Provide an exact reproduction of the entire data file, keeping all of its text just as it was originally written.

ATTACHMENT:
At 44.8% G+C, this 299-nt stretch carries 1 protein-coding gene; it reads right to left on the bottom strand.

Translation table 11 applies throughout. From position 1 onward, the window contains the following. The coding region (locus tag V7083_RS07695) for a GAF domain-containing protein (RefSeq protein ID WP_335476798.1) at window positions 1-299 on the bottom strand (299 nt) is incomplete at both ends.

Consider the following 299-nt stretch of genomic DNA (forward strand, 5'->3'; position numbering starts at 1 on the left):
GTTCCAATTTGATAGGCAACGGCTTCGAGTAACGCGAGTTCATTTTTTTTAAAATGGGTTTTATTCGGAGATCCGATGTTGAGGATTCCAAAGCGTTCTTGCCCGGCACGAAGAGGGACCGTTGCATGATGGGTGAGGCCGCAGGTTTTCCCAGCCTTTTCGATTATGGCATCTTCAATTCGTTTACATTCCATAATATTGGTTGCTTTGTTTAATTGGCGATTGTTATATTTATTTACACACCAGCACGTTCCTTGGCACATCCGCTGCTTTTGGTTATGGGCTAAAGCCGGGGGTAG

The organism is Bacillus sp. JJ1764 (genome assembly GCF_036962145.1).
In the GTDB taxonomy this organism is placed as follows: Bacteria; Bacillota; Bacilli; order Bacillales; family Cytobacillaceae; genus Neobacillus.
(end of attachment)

At 44.8% G+C, this 299-nt stretch carries 1 protein-coding gene; it reads right to left on the bottom strand.

Translation table 11 applies throughout. From position 1 onward, the window contains the following. The coding region (locus tag V7083_RS07695) for a GAF domain-containing protein (RefSeq protein ID WP_335476798.1) at window positions 1-299 on the bottom strand (299 nt) is incomplete at both ends.

Consider the following 299-nt stretch of genomic DNA (forward strand, 5'->3'; position numbering starts at 1 on the left):
GTTCCAATTTGATAGGCAACGGCTTCGAGTAACGCGAGTTCATTTTTTTTAAAATGGGTTTTATTCGGAGATCCGATGTTGAGGATTCCAAAGCGTTCTTGCCCGGCACGAAGAGGGACCGTTGCATGATGGGTGAGGCCGCAGGTTTTCCCAGCCTTTTCGATTATGGCATCTTCAATTCGTTTACATTCCATAATATTGGTTGCTTTGTTTAATTGGCGATTGTTATATTTATTTACACACCAGCACGTTCCTTGGCACATCCGCTGCTTTTGGTTATGGGCTAAAGCCGGGGGTAG

The organism is Bacillus sp. JJ1764 (genome assembly GCF_036962145.1).
In the GTDB taxonomy this organism is placed as follows: Bacteria; Bacillota; Bacilli; order Bacillales; family Cytobacillaceae; genus Neobacillus.